Also, yes, don’t have the numbers be BS or fail to include other useful narrative in your resume. But I so often see none of this, and leaving it all out is a sign someone hasn’t had to justify their decisions at that level.
Do you improve the skills of the people around you? Do you identify and help resolve barriers faced by your peers? (This doesn't always mean fixing things yourself!) Do you improve the environment and culture where you work? Can you work collaboratively to establish a vision for change? How do you gain the buy-in of your peers when it comes time to implement change?
Internalizing these answers will prepare you to steer the conversation onto the skills that you know are important for the role.
> Successfully transferring this to another company is an exercise in knowing how to demonstrate and sell those skills.
To be clear I was let go because the company ended up having financial difficulties. It is a strange story to tell and sometimes I wonder if people think I am weaving it as I go. I'm not. It did leave me severely burnt out and I find the question "what was your biggest accomplishment?" to be a frustrating one during interviews because I did so much for that previous company that I almost don't remember any of the subtle details. I thought that the numbers would speak for themselves but nobody seems to care. I find it bizarre.
The other thing that might be fascinating is that the technical portion of interviews seem to be where things stall out for me. I would never claim to be an incredible programmer, but my previous companies system was not a trivial piece of software. I am probably going to give my one and only job offer a try and see how that goes. shrugs
Finally when I say build I mean to say that there was a PKI api + c library for interfacing that layer when I started. The website, the inbound/outbound email processing, the ES portion of the service etc were all built by me. So the parts that brought the actual customers were built by me.
I've kept a daily work log at my last few jobs -- just a line about each significant thing I made progress on, so usually one sentence a day (and often the same sentence for several days). This could be helpful.
I keep a daily log of outstanding and completed tasks. It includes everything from high level sprint stories or tasks to setup meeting with such and such for some project or write status report for z.
The interview process filters for coming up with solutions quickly. My strength has always been that I worked through a situation even after the initial or obvious approach(es) didn’t work. A lot of people give up quickly but I keep going and solve it. You sound similar.
Unfortunately the interview process doesn’t filter for that.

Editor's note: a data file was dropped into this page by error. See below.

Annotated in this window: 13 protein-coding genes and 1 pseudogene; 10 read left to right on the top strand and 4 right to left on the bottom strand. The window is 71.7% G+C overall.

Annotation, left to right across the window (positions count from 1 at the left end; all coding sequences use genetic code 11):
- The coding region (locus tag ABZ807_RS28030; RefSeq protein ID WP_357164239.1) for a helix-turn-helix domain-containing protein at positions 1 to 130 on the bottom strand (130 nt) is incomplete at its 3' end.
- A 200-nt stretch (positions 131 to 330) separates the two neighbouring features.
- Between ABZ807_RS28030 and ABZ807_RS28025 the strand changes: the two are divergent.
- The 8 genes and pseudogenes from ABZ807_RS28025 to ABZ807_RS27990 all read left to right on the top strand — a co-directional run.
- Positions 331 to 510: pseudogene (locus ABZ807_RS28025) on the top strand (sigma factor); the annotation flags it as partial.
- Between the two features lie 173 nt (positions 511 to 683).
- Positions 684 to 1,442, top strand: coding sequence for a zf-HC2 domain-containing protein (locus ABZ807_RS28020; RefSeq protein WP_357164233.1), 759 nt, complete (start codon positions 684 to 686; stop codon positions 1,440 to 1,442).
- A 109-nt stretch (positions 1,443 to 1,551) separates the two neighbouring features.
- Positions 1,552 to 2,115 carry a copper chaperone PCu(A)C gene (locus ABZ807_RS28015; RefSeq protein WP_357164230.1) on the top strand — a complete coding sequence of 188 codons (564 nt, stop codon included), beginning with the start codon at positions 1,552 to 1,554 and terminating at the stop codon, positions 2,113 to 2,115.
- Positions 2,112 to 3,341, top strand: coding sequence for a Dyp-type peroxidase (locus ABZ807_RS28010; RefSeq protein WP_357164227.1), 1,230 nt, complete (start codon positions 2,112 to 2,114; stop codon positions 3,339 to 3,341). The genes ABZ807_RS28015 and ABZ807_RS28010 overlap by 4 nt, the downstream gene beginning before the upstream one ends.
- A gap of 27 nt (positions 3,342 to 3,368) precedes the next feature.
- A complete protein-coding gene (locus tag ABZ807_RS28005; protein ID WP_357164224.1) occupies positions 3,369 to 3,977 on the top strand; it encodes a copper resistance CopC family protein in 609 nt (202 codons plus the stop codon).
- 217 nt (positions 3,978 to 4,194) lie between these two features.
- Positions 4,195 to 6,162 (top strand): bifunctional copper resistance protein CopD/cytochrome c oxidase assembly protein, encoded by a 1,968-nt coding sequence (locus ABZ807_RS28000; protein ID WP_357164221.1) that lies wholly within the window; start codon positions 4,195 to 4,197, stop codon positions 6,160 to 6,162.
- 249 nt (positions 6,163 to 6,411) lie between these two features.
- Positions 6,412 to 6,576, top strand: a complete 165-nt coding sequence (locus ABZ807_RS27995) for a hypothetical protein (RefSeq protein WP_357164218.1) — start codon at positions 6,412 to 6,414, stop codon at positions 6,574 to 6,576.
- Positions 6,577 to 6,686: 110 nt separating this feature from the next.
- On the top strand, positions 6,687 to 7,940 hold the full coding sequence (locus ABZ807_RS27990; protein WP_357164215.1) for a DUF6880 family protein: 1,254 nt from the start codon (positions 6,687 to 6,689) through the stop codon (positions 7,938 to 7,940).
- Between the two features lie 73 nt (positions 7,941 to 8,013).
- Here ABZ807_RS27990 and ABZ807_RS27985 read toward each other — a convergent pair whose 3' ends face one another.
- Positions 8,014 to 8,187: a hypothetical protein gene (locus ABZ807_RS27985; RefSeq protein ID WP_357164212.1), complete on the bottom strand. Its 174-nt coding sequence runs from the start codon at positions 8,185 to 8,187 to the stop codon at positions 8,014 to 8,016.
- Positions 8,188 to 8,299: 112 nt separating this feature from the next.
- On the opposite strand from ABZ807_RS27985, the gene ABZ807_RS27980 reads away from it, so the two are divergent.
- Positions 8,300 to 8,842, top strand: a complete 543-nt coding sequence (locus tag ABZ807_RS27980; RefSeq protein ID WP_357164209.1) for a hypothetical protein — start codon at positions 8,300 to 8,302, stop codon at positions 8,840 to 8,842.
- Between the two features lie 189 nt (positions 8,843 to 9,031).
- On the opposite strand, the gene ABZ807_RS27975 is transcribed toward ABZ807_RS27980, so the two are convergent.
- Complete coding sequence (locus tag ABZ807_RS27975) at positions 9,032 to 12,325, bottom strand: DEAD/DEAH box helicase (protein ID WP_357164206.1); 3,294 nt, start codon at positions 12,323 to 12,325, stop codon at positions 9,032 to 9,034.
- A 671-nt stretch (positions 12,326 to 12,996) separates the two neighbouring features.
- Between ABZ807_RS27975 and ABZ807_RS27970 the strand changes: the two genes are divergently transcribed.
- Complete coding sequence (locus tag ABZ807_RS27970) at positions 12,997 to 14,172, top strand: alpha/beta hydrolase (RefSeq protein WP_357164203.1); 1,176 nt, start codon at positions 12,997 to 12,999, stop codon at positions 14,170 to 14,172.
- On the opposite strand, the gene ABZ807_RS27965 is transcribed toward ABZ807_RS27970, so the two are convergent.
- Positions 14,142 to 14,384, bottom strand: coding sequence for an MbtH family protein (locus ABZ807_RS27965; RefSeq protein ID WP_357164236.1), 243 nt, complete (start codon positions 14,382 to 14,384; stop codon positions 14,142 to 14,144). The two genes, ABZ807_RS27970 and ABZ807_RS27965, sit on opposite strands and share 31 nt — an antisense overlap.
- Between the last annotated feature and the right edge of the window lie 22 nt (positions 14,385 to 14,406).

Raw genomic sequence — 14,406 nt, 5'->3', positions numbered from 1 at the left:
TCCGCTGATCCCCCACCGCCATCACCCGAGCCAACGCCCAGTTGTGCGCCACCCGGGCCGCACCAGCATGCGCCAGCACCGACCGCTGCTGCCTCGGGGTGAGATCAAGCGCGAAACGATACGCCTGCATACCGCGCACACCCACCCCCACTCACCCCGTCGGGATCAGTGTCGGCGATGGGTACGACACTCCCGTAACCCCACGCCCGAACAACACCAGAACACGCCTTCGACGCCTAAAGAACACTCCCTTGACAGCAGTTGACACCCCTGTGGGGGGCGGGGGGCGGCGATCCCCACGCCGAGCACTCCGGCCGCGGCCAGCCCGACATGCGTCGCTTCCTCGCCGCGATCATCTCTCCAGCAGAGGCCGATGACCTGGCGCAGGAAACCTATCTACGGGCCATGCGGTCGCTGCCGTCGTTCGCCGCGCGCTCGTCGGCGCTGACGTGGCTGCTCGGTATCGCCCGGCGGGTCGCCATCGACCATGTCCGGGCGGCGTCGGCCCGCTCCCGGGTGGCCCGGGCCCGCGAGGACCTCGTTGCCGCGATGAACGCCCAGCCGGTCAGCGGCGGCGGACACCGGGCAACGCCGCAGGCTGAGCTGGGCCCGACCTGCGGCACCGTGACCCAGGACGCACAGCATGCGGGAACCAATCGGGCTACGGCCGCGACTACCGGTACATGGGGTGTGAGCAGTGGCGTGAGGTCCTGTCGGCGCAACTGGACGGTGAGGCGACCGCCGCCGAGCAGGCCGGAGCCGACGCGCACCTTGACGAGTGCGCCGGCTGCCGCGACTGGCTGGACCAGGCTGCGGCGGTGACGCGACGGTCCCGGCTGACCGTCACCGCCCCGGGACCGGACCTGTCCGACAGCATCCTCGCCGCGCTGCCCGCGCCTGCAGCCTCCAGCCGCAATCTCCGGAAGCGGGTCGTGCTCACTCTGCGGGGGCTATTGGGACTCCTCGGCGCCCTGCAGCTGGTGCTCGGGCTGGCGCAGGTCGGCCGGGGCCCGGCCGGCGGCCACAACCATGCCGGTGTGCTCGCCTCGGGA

I guess there are certain folks who find this enjoyable. Personally I find it a massive waste of really good talent and perhaps the single biggest reason why I enjoy the dynamism of the SV startup ecosystem even if I don't directly participate in it.
You are right. Even if you are at FAANG, it doesn't really translate to a new environment, unless you are a direct pick by a CTO (you have to be famous in some way) or use your networking, which I consider unethical and don't do it.
Please don't shoot yourself in the foot. There is nothing unethical about this.
Perhaps you think it's a way for people to create and then exploit their connections in order to get a job that they're clearly unqualified for. I will agree that's unethical.
But that's not typically what networking is about, almost no one wants to recommend someone for a job if that person turns out to be an unqualified idiot. Networking is more about finding people/companies you have something in common with and once they know about you it's a lot easier to get hired or referred.
It's not really about some form of nepotism or cronyism.
I don't understand the sentiment. Interviews are a proxy for how good you are. The companies hiring are very limited by what kind of information they can turn up about a candidate just through that process and for higher leveled positions like staff+ that might rarely be enough. Your network can speak much better about who you are and what value you can bring to a company. I don't understand how giving a hiring company better signal about your value is unethical.
So says you. This can also be thought of more charitably that someone hires people they know because there is much less risk. I've been working in software for ~20 years. I have a decent list of people who I would work with again, know what they bring to the table, and their strengths and weaknesses. If I had to build a new team tomorrow, you can bet I would be calling the people I know first.
Humans are a social species, you can't avoid this if you want to get far.
Have you worked with people who you would work with again and vice versa? Congratulations, you are using your networking.